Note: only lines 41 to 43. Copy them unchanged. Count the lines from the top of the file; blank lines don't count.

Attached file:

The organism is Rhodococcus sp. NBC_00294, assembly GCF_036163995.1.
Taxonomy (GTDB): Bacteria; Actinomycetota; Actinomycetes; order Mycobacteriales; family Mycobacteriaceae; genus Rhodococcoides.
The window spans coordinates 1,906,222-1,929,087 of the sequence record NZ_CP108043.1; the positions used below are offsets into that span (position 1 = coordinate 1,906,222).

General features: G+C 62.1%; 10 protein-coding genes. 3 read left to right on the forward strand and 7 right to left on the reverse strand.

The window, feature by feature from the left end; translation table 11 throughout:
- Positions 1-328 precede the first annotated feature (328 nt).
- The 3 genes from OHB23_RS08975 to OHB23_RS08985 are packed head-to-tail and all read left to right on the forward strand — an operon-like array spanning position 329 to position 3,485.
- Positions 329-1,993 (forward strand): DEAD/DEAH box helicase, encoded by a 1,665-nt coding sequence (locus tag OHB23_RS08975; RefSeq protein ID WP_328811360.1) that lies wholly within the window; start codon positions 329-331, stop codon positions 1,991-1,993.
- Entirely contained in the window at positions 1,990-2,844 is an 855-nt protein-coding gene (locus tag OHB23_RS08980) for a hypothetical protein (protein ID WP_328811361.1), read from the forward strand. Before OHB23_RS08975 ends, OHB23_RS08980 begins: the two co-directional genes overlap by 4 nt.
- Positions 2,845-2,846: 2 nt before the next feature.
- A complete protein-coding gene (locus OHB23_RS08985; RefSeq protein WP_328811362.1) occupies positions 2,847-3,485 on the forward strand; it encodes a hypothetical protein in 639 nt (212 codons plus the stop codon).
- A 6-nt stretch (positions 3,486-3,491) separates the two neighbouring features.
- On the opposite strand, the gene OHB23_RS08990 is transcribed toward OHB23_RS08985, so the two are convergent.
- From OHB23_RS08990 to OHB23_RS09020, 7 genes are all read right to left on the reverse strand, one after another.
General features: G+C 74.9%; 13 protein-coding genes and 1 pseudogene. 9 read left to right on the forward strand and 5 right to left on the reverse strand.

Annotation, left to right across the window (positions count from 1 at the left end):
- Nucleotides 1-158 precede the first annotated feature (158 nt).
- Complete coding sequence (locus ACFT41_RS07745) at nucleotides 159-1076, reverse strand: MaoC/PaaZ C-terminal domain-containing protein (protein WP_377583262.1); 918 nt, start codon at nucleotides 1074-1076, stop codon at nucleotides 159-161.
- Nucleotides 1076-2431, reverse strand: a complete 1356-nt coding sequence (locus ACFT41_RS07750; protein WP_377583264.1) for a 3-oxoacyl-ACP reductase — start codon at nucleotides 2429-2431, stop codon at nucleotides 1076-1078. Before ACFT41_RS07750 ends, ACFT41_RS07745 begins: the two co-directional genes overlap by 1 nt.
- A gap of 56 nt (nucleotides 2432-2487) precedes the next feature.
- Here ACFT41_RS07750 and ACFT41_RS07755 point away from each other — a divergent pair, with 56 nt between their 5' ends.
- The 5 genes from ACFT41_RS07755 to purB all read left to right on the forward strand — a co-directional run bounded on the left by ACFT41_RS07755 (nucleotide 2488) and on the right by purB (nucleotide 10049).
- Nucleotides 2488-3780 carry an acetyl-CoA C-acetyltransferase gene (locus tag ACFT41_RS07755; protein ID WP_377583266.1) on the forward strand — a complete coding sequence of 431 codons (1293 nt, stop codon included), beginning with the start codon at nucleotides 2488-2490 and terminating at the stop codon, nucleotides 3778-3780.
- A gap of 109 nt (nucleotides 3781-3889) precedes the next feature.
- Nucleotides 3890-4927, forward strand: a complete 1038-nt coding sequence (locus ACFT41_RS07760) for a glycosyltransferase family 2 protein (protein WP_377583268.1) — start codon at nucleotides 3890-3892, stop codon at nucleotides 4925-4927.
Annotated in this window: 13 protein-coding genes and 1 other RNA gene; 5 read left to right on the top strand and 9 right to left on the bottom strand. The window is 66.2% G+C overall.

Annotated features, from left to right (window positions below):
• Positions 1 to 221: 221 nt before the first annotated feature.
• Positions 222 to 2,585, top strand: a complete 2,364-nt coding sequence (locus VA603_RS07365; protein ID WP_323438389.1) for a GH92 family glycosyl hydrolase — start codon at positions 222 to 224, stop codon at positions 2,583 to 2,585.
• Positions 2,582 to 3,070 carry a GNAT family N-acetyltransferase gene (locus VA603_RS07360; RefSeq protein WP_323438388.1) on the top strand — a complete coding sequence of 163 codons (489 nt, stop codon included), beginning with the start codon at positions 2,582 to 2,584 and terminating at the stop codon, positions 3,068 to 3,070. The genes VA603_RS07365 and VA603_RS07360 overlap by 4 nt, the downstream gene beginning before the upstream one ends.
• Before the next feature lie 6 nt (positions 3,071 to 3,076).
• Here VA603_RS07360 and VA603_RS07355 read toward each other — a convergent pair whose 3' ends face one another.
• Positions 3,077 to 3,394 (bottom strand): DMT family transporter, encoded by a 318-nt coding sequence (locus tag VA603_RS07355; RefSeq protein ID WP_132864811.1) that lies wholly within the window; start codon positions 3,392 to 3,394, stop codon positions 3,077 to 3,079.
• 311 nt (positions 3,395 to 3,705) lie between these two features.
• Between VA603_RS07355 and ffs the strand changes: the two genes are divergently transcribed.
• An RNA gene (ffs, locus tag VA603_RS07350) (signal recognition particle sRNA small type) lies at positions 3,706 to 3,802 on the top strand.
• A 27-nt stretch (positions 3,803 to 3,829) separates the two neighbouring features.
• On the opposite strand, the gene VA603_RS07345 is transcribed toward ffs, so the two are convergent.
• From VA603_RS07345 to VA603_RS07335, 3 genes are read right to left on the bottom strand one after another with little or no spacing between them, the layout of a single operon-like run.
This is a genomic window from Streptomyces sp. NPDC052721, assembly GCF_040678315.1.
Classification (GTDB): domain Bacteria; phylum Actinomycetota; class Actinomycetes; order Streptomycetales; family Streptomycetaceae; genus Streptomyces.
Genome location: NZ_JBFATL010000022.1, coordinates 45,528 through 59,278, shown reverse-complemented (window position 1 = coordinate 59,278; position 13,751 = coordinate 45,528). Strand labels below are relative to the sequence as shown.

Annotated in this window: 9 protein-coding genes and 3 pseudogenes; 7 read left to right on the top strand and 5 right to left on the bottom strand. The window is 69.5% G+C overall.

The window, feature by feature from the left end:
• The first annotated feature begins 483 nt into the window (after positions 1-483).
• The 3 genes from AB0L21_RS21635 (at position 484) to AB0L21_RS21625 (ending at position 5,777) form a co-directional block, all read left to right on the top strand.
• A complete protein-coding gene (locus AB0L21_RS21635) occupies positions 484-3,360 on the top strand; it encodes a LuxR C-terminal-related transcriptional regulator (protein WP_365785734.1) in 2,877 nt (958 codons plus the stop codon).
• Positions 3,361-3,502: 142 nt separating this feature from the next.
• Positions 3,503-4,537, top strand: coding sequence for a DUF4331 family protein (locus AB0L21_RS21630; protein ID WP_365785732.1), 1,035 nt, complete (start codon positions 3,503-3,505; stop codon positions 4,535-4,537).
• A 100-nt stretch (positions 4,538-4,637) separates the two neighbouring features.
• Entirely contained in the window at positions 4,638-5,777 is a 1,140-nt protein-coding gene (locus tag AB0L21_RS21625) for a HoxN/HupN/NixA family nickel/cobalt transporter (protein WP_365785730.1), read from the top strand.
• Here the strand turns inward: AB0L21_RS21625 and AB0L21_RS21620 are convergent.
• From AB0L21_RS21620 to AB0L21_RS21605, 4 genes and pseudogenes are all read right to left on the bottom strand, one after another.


Classification (GTDB): domain Bacteria; phylum Actinomycetota; class Actinomycetes; order Streptomycetales; family Streptomycetaceae; genus Streptomyces.
Genome location: NZ_JBFATL010000022.1, coordinates 45,528 through 59,278, shown reverse-complemented (window position 1 = coordinate 59,278; position 13,751 = coordinate 45,528). Strand labels below are relative to the sequence as shown.

Annotated in this window: 9 protein-coding genes and 3 pseudogenes; 7 read left to right on the top strand and 5 right to left on the bottom strand. The window is 69.5% G+C overall.